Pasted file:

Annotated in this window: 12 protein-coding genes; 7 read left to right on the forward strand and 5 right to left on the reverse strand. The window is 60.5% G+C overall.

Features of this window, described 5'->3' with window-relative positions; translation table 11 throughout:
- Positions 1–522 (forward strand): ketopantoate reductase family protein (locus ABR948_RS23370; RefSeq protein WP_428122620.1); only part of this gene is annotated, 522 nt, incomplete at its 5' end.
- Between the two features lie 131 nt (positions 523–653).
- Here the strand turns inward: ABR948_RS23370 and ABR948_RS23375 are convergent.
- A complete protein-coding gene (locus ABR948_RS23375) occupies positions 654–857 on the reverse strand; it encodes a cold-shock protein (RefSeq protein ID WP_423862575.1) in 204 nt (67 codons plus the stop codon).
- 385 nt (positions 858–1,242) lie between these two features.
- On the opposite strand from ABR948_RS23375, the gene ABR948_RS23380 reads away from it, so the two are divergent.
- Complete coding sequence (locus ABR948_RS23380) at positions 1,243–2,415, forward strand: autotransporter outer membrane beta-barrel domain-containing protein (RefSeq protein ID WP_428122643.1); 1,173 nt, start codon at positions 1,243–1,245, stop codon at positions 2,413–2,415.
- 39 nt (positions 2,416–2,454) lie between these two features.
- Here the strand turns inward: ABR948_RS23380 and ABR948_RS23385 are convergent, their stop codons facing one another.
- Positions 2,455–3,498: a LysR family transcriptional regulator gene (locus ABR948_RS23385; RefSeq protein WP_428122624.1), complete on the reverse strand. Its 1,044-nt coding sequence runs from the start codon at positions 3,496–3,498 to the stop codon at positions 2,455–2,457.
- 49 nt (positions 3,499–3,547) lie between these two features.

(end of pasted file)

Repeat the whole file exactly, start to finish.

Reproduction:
Annotated in this window: 12 protein-coding genes; 7 read left to right on the forward strand and 5 right to left on the reverse strand. The window is 60.5% G+C overall.

Features of this window, described 5'->3' with window-relative positions; translation table 11 throughout:
- Positions 1–522 (forward strand): ketopantoate reductase family protein (locus ABR948_RS23370; RefSeq protein WP_428122620.1); only part of this gene is annotated, 522 nt, incomplete at its 5' end.
- Between the two features lie 131 nt (positions 523–653).
- Here the strand turns inward: ABR948_RS23370 and ABR948_RS23375 are convergent.
- A complete protein-coding gene (locus ABR948_RS23375) occupies positions 654–857 on the reverse strand; it encodes a cold-shock protein (RefSeq protein ID WP_423862575.1) in 204 nt (67 codons plus the stop codon).
- 385 nt (positions 858–1,242) lie between these two features.
- On the opposite strand from ABR948_RS23375, the gene ABR948_RS23380 reads away from it, so the two are divergent.
- Complete coding sequence (locus ABR948_RS23380) at positions 1,243–2,415, forward strand: autotransporter outer membrane beta-barrel domain-containing protein (RefSeq protein ID WP_428122643.1); 1,173 nt, start codon at positions 1,243–1,245, stop codon at positions 2,413–2,415.
- 39 nt (positions 2,416–2,454) lie between these two features.
- Here the strand turns inward: ABR948_RS23380 and ABR948_RS23385 are convergent, their stop codons facing one another.
- Positions 2,455–3,498: a LysR family transcriptional regulator gene (locus ABR948_RS23385; RefSeq protein WP_428122624.1), complete on the reverse strand. Its 1,044-nt coding sequence runs from the start codon at positions 3,496–3,498 to the stop codon at positions 2,455–2,457.
- 49 nt (positions 3,499–3,547) lie between these two features.